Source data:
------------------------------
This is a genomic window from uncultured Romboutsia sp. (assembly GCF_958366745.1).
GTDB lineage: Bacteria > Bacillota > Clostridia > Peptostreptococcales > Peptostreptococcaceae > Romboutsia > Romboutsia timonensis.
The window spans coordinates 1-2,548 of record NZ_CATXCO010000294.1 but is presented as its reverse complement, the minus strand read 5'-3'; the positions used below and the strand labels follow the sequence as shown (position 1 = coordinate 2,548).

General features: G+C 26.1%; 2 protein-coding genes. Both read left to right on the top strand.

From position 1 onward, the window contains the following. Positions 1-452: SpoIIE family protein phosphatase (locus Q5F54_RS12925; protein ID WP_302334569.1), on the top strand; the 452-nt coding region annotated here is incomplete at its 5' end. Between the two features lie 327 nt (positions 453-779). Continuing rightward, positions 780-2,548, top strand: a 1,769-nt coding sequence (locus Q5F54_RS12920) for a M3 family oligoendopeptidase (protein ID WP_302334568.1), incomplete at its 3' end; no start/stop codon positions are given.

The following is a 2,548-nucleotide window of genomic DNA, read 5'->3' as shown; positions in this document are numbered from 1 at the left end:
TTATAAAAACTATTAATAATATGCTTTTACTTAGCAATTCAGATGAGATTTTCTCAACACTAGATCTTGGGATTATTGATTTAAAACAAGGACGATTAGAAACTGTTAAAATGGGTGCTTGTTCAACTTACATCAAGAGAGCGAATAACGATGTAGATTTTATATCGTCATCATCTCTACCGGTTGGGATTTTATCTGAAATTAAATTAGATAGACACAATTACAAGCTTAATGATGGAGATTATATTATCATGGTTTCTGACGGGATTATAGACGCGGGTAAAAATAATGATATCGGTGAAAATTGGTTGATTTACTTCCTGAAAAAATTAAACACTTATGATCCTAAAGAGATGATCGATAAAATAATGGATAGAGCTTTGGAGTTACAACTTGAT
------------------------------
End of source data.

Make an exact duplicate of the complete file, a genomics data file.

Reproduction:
This is a genomic window from uncultured Romboutsia sp. (assembly GCF_958366745.1).
GTDB lineage: Bacteria > Bacillota > Clostridia > Peptostreptococcales > Peptostreptococcaceae > Romboutsia > Romboutsia timonensis.
The window spans coordinates 1-2,548 of record NZ_CATXCO010000294.1 but is presented as its reverse complement, the minus strand read 5'-3'; the positions used below and the strand labels follow the sequence as shown (position 1 = coordinate 2,548).

General features: G+C 26.1%; 2 protein-coding genes. Both read left to right on the top strand.

From position 1 onward, the window contains the following. Positions 1-452: SpoIIE family protein phosphatase (locus Q5F54_RS12925; protein ID WP_302334569.1), on the top strand; the 452-nt coding region annotated here is incomplete at its 5' end. Between the two features lie 327 nt (positions 453-779). Continuing rightward, positions 780-2,548, top strand: a 1,769-nt coding sequence (locus Q5F54_RS12920) for a M3 family oligoendopeptidase (protein ID WP_302334568.1), incomplete at its 3' end; no start/stop codon positions are given.

The following is a 2,548-nucleotide window of genomic DNA, read 5'->3' as shown; positions in this document are numbered from 1 at the left end:
TTATAAAAACTATTAATAATATGCTTTTACTTAGCAATTCAGATGAGATTTTCTCAACACTAGATCTTGGGATTATTGATTTAAAACAAGGACGATTAGAAACTGTTAAAATGGGTGCTTGTTCAACTTACATCAAGAGAGCGAATAACGATGTAGATTTTATATCGTCATCATCTCTACCGGTTGGGATTTTATCTGAAATTAAATTAGATAGACACAATTACAAGCTTAATGATGGAGATTATATTATCATGGTTTCTGACGGGATTATAGACGCGGGTAAAAATAATGATATCGGTGAAAATTGGTTGATTTACTTCCTGAAAAAATTAAACACTTATGATCCTAAAGAGATGATCGATAAAATAATGGATAGAGCTTTGGAGTTACAACTTGAT